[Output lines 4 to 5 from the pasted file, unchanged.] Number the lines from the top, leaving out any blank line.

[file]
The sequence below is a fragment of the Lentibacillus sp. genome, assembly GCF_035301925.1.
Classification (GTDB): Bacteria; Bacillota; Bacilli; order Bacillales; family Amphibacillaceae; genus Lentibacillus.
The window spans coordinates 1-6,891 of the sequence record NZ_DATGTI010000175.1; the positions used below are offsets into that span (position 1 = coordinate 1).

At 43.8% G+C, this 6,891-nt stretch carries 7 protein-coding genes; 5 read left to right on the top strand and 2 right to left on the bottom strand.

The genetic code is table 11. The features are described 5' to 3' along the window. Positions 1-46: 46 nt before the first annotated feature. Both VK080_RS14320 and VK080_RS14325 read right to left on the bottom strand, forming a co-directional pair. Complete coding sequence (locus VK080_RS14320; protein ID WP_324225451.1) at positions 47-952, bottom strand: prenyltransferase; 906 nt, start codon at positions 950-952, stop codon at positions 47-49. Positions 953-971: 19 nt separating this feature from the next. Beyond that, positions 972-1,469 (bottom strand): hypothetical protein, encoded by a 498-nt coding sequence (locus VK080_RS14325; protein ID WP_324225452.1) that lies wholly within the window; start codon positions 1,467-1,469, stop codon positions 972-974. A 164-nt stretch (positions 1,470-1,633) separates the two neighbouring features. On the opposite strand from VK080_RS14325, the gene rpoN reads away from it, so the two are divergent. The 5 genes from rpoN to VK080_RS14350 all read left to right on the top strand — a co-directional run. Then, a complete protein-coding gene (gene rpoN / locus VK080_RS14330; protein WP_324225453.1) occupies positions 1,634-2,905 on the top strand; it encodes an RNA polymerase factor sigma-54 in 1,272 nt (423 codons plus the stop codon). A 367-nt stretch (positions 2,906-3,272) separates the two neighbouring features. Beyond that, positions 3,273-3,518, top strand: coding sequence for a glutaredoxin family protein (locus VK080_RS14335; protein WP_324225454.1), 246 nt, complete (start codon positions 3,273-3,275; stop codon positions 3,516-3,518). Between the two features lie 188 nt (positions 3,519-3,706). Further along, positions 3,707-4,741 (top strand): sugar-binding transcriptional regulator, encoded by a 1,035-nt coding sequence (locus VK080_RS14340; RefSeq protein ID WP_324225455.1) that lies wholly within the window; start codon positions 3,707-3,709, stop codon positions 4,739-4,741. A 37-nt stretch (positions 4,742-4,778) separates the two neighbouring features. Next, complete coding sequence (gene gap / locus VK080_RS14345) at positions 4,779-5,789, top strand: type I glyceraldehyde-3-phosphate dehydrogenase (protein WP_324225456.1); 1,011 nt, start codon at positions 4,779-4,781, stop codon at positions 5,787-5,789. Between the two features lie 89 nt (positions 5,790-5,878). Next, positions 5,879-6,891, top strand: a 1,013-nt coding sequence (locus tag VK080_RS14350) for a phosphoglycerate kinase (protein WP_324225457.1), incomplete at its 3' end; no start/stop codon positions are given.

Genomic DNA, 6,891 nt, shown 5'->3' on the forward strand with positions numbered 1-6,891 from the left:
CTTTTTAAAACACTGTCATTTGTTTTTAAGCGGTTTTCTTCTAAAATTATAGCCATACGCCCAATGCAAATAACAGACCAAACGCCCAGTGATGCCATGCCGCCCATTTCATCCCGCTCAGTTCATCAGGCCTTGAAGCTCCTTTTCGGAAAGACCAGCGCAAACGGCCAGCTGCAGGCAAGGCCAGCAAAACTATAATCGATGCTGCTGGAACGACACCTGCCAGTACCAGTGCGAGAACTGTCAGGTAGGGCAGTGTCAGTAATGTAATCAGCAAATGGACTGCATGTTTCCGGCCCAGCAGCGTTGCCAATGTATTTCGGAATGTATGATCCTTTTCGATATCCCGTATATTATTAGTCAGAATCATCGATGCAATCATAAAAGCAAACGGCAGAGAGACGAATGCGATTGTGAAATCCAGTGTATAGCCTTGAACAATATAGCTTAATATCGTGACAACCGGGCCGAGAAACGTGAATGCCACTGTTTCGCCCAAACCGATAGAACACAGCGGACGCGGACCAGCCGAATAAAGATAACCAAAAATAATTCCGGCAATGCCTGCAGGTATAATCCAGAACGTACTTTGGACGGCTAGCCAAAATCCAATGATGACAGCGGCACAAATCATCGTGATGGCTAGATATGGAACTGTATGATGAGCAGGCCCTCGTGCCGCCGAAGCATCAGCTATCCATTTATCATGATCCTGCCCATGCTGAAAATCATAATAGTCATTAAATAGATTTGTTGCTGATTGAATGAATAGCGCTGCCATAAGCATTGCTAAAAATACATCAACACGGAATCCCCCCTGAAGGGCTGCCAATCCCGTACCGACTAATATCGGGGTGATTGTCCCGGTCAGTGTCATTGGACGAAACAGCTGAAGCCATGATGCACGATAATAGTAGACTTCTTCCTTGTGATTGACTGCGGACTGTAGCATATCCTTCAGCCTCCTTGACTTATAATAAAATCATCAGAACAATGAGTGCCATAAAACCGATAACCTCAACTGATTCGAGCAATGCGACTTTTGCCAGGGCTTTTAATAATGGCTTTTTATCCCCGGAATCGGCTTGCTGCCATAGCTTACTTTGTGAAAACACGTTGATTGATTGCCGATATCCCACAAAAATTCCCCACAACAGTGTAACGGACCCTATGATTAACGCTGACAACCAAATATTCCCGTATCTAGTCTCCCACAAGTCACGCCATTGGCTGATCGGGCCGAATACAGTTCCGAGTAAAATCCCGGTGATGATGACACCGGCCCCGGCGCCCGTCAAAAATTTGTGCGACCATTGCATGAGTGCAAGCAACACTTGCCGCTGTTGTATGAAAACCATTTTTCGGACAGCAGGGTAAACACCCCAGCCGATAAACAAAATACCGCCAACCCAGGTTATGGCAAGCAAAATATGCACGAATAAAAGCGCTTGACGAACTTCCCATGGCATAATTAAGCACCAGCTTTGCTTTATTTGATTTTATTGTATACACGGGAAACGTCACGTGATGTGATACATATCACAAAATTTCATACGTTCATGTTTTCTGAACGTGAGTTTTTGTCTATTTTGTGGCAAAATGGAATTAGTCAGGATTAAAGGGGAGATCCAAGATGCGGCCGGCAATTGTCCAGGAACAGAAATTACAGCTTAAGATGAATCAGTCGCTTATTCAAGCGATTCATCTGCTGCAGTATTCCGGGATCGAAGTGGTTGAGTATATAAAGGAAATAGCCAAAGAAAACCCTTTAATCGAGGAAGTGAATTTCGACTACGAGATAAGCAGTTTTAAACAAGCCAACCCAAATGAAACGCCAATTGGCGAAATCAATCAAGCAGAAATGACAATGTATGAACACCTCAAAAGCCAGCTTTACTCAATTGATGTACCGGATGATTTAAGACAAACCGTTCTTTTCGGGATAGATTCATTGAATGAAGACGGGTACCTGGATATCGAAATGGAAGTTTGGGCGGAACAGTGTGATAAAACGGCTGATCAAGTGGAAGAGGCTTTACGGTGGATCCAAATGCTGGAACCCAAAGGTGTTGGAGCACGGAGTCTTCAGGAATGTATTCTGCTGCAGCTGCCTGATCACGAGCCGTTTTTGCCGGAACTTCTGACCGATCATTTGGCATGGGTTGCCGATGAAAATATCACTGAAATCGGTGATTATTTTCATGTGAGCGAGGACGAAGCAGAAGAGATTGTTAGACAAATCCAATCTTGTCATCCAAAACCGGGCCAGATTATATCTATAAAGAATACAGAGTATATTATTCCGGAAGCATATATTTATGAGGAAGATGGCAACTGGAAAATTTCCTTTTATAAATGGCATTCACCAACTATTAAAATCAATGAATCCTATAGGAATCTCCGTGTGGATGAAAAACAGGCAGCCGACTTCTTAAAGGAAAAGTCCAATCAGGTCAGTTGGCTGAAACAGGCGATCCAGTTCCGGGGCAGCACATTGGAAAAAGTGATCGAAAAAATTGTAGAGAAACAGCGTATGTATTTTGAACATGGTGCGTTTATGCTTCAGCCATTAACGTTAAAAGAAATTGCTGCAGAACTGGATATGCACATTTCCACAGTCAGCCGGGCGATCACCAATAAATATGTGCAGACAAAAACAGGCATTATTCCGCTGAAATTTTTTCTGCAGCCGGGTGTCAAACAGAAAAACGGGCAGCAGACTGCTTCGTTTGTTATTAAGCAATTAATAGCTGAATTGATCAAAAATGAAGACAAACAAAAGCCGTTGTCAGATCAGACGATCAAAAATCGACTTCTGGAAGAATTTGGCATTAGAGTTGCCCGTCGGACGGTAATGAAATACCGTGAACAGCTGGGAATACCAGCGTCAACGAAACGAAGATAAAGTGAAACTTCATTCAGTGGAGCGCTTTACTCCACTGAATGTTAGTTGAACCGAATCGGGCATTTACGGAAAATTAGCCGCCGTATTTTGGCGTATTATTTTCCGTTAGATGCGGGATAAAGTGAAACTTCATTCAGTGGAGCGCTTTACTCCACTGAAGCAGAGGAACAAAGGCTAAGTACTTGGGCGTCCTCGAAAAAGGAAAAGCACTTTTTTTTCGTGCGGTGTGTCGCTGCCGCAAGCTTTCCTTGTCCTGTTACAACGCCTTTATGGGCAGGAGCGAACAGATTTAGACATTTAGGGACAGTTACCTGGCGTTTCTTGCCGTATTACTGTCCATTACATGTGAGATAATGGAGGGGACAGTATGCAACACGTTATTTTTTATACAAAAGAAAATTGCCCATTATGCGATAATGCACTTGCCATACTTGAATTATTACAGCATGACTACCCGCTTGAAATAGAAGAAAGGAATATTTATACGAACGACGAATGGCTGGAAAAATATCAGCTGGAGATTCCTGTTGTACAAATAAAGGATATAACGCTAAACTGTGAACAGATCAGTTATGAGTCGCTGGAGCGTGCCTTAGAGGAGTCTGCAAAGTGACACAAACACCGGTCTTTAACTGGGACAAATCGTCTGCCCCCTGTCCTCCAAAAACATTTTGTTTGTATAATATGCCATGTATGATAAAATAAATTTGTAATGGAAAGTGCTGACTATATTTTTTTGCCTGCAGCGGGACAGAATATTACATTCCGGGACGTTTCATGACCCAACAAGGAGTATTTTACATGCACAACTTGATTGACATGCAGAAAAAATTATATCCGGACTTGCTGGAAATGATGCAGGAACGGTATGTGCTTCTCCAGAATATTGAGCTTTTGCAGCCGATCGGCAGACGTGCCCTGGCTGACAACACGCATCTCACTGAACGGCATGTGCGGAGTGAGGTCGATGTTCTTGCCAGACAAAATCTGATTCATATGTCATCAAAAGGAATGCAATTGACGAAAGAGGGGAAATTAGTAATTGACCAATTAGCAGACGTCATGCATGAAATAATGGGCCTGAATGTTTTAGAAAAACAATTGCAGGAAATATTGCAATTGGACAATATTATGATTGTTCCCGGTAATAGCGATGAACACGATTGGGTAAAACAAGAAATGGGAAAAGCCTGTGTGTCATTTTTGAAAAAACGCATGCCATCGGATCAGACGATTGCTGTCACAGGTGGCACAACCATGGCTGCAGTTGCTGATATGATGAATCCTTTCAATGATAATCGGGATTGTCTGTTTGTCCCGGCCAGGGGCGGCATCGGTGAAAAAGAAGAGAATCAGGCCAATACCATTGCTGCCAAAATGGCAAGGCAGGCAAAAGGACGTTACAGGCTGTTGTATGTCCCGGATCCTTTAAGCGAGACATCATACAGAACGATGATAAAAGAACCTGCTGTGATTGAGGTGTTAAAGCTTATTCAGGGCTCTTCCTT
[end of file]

At 43.8% G+C, this 6,891-nt stretch carries 7 protein-coding genes; 5 read left to right on the top strand and 2 right to left on the bottom strand.

The genetic code is table 11. The features are described 5' to 3' along the window. Positions 1-46: 46 nt before the first annotated feature. Both VK080_RS14320 and VK080_RS14325 read right to left on the bottom strand, forming a co-directional pair. Complete coding sequence (locus VK080_RS14320; protein ID WP_324225451.1) at positions 47-952, bottom strand: prenyltransferase; 906 nt, start codon at positions 950-952, stop codon at positions 47-49. Positions 953-971: 19 nt separating this feature from the next. Beyond that, positions 972-1,469 (bottom strand): hypothetical protein, encoded by a 498-nt coding sequence (locus VK080_RS14325; protein ID WP_324225452.1) that lies wholly within the window; start codon positions 1,467-1,469, stop codon positions 972-974. A 164-nt stretch (positions 1,470-1,633) separates the two neighbouring features. On the opposite strand from VK080_RS14325, the gene rpoN reads away from it, so the two are divergent. The 5 genes from rpoN to VK080_RS14350 all read left to right on the top strand — a co-directional run. Then, a complete protein-coding gene (gene rpoN / locus VK080_RS14330; protein WP_324225453.1) occupies positions 1,634-2,905 on the top strand; it encodes an RNA polymerase factor sigma-54 in 1,272 nt (423 codons plus the stop codon). A 367-nt stretch (positions 2,906-3,272) separates the two neighbouring features. Beyond that, positions 3,273-3,518, top strand: coding sequence for a glutaredoxin family protein (locus VK080_RS14335; protein WP_324225454.1), 246 nt, complete (start codon positions 3,273-3,275; stop codon positions 3,516-3,518). Between the two features lie 188 nt (positions 3,519-3,706). Further along, positions 3,707-4,741 (top strand): sugar-binding transcriptional regulator, encoded by a 1,035-nt coding sequence (locus VK080_RS14340; RefSeq protein ID WP_324225455.1) that lies wholly within the window; start codon positions 3,707-3,709, stop codon positions 4,739-4,741. A 37-nt stretch (positions 4,742-4,778) separates the two neighbouring features. Next, complete coding sequence (gene gap / locus VK080_RS14345) at positions 4,779-5,789, top strand: type I glyceraldehyde-3-phosphate dehydrogenase (protein WP_324225456.1); 1,011 nt, start codon at positions 4,779-4,781, stop codon at positions 5,787-5,789. Between the two features lie 89 nt (positions 5,790-5,878). Next, positions 5,879-6,891, top strand: a 1,013-nt coding sequence (locus tag VK080_RS14350) for a phosphoglycerate kinase (protein WP_324225457.1), incomplete at its 3' end; no start/stop codon positions are given.